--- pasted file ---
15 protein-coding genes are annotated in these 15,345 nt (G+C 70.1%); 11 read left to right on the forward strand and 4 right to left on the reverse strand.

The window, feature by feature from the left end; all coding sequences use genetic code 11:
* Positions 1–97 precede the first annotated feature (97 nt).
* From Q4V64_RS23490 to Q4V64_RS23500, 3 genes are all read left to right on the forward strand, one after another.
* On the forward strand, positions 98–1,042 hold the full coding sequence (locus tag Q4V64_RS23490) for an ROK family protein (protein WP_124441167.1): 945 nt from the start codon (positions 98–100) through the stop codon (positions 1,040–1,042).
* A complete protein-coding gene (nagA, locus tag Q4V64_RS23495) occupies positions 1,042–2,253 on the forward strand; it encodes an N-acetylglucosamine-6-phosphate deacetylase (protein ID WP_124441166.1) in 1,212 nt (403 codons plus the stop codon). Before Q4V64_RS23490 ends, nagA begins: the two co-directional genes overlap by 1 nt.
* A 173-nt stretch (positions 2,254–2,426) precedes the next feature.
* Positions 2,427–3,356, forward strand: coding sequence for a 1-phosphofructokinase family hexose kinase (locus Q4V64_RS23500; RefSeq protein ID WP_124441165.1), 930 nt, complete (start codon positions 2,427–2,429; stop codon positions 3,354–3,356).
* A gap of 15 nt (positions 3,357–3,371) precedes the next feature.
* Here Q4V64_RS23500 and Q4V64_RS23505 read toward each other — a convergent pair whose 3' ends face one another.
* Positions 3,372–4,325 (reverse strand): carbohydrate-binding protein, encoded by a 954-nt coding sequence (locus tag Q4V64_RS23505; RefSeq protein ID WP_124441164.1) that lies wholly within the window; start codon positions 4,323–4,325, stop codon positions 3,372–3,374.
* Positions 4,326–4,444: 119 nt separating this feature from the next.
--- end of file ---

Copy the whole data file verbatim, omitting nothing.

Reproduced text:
15 protein-coding genes are annotated in these 15,345 nt (G+C 70.1%); 11 read left to right on the forward strand and 4 right to left on the reverse strand.

The window, feature by feature from the left end; all coding sequences use genetic code 11:
* Positions 1–97 precede the first annotated feature (97 nt).
* From Q4V64_RS23490 to Q4V64_RS23500, 3 genes are all read left to right on the forward strand, one after another.
* On the forward strand, positions 98–1,042 hold the full coding sequence (locus tag Q4V64_RS23490) for an ROK family protein (protein WP_124441167.1): 945 nt from the start codon (positions 98–100) through the stop codon (positions 1,040–1,042).
* A complete protein-coding gene (nagA, locus tag Q4V64_RS23495) occupies positions 1,042–2,253 on the forward strand; it encodes an N-acetylglucosamine-6-phosphate deacetylase (protein ID WP_124441166.1) in 1,212 nt (403 codons plus the stop codon). Before Q4V64_RS23490 ends, nagA begins: the two co-directional genes overlap by 1 nt.
* A 173-nt stretch (positions 2,254–2,426) precedes the next feature.
* Positions 2,427–3,356, forward strand: coding sequence for a 1-phosphofructokinase family hexose kinase (locus Q4V64_RS23500; RefSeq protein ID WP_124441165.1), 930 nt, complete (start codon positions 2,427–2,429; stop codon positions 3,354–3,356).
* A gap of 15 nt (positions 3,357–3,371) precedes the next feature.
* Here Q4V64_RS23500 and Q4V64_RS23505 read toward each other — a convergent pair whose 3' ends face one another.
* Positions 3,372–4,325 (reverse strand): carbohydrate-binding protein, encoded by a 954-nt coding sequence (locus tag Q4V64_RS23505; RefSeq protein ID WP_124441164.1) that lies wholly within the window; start codon positions 4,323–4,325, stop codon positions 3,372–3,374.
* Positions 4,326–4,444: 119 nt separating this feature from the next.